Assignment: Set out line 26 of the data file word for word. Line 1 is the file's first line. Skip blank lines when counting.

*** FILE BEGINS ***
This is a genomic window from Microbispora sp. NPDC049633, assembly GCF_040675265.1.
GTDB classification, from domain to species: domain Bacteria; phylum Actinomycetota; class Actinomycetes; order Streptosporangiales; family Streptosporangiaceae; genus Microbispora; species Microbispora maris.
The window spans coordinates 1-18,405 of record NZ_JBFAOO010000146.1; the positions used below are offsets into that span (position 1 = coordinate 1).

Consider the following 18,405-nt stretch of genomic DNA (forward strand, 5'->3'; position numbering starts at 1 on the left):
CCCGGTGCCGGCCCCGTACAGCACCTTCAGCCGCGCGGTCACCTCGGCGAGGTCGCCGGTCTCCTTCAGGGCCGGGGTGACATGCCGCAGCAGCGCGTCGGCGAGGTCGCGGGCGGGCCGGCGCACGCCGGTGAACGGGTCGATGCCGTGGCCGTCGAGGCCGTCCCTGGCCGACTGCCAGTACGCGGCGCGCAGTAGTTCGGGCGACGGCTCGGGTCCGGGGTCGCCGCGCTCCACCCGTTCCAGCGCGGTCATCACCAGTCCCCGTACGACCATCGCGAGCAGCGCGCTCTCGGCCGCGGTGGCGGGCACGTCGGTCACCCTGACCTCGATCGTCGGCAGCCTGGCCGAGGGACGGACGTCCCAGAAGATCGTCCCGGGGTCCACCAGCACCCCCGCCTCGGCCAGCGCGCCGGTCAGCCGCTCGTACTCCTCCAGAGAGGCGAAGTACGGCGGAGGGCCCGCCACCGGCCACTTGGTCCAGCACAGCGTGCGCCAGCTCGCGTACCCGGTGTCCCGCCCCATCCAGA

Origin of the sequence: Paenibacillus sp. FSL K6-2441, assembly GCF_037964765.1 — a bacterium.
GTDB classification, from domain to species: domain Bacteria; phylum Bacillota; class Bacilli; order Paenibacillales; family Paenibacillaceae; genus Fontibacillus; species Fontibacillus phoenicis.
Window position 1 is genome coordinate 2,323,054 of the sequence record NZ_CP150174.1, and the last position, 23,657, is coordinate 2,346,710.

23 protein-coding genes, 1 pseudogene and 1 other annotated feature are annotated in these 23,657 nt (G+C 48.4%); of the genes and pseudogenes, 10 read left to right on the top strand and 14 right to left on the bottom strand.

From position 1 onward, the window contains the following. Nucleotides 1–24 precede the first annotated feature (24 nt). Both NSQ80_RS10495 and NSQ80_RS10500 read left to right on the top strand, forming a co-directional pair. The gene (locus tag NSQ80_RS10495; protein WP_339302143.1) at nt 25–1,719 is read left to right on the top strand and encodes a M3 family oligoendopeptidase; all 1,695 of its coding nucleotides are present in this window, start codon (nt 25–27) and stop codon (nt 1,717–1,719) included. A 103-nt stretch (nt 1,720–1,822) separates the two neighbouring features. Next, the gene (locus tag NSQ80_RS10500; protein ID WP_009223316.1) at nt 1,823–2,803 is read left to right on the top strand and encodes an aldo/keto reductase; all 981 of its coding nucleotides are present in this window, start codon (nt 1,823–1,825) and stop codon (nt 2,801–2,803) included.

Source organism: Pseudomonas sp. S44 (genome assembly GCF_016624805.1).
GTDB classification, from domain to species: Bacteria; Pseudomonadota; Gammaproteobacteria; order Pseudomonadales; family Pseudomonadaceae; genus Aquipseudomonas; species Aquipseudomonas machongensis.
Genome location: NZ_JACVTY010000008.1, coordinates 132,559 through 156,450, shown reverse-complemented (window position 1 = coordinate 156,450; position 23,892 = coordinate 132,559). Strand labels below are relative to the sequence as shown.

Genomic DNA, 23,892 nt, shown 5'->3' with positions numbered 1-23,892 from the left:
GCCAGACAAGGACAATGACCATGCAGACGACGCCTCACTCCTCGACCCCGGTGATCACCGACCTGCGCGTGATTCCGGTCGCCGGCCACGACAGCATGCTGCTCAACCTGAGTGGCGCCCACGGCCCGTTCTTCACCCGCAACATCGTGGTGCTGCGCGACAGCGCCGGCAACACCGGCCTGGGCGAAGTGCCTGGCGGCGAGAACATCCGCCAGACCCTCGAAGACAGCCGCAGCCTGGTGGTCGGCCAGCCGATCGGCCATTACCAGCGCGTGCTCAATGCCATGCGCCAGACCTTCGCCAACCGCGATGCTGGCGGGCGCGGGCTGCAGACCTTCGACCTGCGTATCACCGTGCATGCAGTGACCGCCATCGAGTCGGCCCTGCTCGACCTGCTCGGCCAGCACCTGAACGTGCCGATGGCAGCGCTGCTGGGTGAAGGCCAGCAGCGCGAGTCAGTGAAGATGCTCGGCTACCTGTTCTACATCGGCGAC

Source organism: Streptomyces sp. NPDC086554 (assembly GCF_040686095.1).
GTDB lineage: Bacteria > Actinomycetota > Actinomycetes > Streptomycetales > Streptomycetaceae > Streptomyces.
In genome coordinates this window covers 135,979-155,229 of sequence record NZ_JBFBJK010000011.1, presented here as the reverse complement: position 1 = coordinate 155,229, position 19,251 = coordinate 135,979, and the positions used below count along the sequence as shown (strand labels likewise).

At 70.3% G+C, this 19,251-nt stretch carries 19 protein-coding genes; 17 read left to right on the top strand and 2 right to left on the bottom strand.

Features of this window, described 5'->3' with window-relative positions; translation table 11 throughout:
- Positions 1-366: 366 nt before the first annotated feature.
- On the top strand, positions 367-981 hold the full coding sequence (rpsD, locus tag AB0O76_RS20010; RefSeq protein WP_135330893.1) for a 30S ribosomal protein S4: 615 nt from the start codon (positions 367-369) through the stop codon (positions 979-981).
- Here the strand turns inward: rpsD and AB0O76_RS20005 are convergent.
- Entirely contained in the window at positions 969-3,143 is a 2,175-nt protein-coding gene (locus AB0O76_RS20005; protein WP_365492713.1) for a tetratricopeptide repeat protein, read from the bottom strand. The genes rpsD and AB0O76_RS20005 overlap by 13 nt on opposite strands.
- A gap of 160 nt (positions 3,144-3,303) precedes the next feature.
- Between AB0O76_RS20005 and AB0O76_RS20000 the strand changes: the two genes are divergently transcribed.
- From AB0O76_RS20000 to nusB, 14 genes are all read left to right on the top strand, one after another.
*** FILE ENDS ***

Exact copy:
- Between AB0O76_RS20005 and AB0O76_RS20000 the strand changes: the two genes are divergently transcribed.